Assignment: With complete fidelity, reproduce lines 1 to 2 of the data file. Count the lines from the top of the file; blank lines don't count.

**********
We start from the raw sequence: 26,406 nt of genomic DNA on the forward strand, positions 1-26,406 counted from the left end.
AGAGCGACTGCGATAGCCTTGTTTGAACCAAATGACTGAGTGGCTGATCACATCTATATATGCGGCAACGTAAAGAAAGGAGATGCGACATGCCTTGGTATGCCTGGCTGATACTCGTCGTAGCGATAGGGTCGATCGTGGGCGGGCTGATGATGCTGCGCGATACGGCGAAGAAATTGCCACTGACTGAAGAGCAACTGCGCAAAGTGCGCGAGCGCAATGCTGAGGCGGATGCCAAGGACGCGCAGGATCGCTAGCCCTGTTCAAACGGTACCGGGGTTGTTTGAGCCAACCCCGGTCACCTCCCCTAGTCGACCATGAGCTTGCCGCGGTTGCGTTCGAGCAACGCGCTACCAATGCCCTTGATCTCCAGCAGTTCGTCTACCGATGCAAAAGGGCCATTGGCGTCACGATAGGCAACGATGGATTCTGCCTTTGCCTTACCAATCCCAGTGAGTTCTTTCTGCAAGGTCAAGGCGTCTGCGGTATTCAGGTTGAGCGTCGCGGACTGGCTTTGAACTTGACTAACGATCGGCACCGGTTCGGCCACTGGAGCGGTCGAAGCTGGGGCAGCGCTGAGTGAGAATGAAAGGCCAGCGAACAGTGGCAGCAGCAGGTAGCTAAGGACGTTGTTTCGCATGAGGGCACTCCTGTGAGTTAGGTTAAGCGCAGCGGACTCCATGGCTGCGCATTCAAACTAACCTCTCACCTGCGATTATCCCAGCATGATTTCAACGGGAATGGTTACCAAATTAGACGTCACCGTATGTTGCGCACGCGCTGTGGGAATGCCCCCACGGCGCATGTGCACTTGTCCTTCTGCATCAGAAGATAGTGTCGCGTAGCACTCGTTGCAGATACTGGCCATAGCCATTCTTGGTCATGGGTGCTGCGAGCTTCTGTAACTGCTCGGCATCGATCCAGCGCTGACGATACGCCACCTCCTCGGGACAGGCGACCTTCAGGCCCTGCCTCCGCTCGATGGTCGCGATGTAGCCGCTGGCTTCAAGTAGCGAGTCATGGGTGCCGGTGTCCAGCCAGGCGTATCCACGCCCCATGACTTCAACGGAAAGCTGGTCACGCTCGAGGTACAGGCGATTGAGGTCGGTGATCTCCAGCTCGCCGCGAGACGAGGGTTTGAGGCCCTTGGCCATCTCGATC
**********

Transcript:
We start from the raw sequence: 26,406 nt of genomic DNA on the forward strand, positions 1-26,406 counted from the left end.
AGAGCGACTGCGATAGCCTTGTTTGAACCAAATGACTGAGTGGCTGATCACATCTATATATGCGGCAACGTAAAGAAAGGAGATGCGACATGCCTTGGTATGCCTGGCTGATACTCGTCGTAGCGATAGGGTCGATCGTGGGCGGGCTGATGATGCTGCGCGATACGGCGAAGAAATTGCCACTGACTGAAGAGCAACTGCGCAAAGTGCGCGAGCGCAATGCTGAGGCGGATGCCAAGGACGCGCAGGATCGCTAGCCCTGTTCAAACGGTACCGGGGTTGTTTGAGCCAACCCCGGTCACCTCCCCTAGTCGACCATGAGCTTGCCGCGGTTGCGTTCGAGCAACGCGCTACCAATGCCCTTGATCTCCAGCAGTTCGTCTACCGATGCAAAAGGGCCATTGGCGTCACGATAGGCAACGATGGATTCTGCCTTTGCCTTACCAATCCCAGTGAGTTCTTTCTGCAAGGTCAAGGCGTCTGCGGTATTCAGGTTGAGCGTCGCGGACTGGCTTTGAACTTGACTAACGATCGGCACCGGTTCGGCCACTGGAGCGGTCGAAGCTGGGGCAGCGCTGAGTGAGAATGAAAGGCCAGCGAACAGTGGCAGCAGCAGGTAGCTAAGGACGTTGTTTCGCATGAGGGCACTCCTGTGAGTTAGGTTAAGCGCAGCGGACTCCATGGCTGCGCATTCAAACTAACCTCTCACCTGCGATTATCCCAGCATGATTTCAACGGGAATGGTTACCAAATTAGACGTCACCGTATGTTGCGCACGCGCTGTGGGAATGCCCCCACGGCGCATGTGCACTTGTCCTTCTGCATCAGAAGATAGTGTCGCGTAGCACTCGTTGCAGATACTGGCCATAGCCATTCTTGGTCATGGGTGCTGCGAGCTTCTGTAACTGCTCGGCATCGATCCAGCGCTGACGATACGCCACCTCCTCGGGACAGGCGACCTTCAGGCCCTGCCTCCGCTCGATGGTCGCGATGTAGCCGCTGGCTTCAAGTAGCGAGTCATGGGTGCCGGTGTCCAGCCAGGCGTATCCACGCCCCATGACTTCAACGGAAAGCTGGTCACGCTCGAGGTACAGGCGATTGAGGTCGGTGATCTCCAGCTCGCCGCGAGACGAGGGTTTGAGGCCCTTGGCCATCTCGATC